Why is my teen depressed?

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Navigating depression is difficult, and even more so when you are a teenager.  It is important to remember, that you and …

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Navigating depression is difficult, and even more so when you are a teenager.  It is important to remember, that you and your teen are not alone. Depression is a serious mental health condition that is much more common than we might think. According to the Youth Data from the 2017 State of Mental Health in America, just over 11% of youth (ages 12-17) report suffering from at least one major depressive episode in the past year, and over 7% (1.8 million youth) experienced severe depression.

What causes depression?

There are many factors that can bring about teen depression – peer pressure, academic pressure, high expectations, and changing bodies. There is no exact cause for depression, but there are some contributing factors, such as:

  • Biological: Abnormal or impaired brain chemicals called neurotransmitters can lead to a change in the nerve system causing depression.
  • Hormones: Adolescent years are full of hormonal changes and the body’s balance in these changes can cause or trigger depression.
  • Genetics: Studies show that depression is more common in
  • Trauma: Traumatic events such as physical or emotional abuse, or the loss of a loved one can cause depression
  • Negative Thinking: Teen depression has been linked to feelings of helplessness, low self-esteem, or self-critical.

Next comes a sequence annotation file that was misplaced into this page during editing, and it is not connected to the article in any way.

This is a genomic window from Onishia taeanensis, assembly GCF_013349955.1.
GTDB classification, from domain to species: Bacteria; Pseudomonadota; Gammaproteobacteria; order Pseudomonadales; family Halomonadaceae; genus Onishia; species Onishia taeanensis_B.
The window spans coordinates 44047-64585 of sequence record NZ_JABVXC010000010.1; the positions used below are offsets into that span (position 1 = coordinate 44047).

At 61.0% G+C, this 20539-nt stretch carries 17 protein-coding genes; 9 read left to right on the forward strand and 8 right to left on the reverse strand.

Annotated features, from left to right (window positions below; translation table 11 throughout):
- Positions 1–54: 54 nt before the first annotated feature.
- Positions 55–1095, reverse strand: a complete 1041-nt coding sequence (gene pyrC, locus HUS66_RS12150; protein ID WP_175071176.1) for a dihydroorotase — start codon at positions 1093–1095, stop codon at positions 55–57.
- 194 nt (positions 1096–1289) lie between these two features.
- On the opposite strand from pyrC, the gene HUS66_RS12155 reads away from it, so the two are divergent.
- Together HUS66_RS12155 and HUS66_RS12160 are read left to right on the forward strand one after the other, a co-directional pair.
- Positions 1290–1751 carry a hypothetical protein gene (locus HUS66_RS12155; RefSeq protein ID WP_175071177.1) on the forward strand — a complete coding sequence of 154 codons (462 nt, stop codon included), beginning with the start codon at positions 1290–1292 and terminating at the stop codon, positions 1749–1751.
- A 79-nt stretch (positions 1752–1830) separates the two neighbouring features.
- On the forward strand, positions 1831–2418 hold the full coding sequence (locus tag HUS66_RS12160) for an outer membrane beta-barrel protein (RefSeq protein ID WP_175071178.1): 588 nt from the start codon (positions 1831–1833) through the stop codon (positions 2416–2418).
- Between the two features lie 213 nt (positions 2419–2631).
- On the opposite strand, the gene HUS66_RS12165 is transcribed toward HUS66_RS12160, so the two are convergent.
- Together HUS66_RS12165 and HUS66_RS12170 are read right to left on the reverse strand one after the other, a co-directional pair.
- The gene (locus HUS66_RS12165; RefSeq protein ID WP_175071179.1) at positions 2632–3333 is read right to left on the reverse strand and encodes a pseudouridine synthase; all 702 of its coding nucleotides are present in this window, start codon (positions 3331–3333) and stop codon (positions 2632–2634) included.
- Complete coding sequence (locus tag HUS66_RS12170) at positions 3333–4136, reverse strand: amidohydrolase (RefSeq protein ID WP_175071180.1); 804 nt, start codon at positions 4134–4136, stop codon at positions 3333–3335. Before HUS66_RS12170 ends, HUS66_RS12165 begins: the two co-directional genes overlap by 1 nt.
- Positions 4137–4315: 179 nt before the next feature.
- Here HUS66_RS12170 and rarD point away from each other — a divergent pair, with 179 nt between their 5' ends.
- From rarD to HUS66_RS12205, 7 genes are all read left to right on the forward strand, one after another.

• Other medical issues: Other mental health conditions such as bipolar disorder, anxiety disorder, anorexia, or bulimia can contribute to depression.

What are the symptoms of depression?

It can be hard to tell if a teen is depressed or if they are just experiencing the feelings that go along with being a teenager. The best way to know what they are feeling is to have a conversation. Help them determine if they can manage their feelings, or if they are overwhelmed.  For some the persistent feeling of sadness or feeling blue is not temporary, it could be a symptom of something more serious.

According to the Mayo Clinic, some symptoms that can help you determine what is normal and what is not, such as:

 

Emotional changes

Behavioral changes

  • Feelings of sadness
  • Feeling hopeless or empty
  • Irritable or annoyed mood
  • Frustration or feelings of anger
  • Loss of interest or pleasure in normal activities
  • Low self-esteem
  • Feelings of worthlessness or guilt
  • Exaggerated self-blame or self-criticism
  • Extreme sensitivity to rejection or failure
  • Difficulty concentrating
  • Ongoing sense that life and the future are grim and bleak
  • Frequent thoughts of death, dying or suicide 
  • Tiredness and loss of energy
  • Insomnia or sleeping too much
  • Changes in appetite
  • Use of alcohol or drugs
  • Agitation or restlessness
  • Slowed thinking, speaking or body movements
  • Frequent complaints of unexplained body aches and headaches
  • Social isolation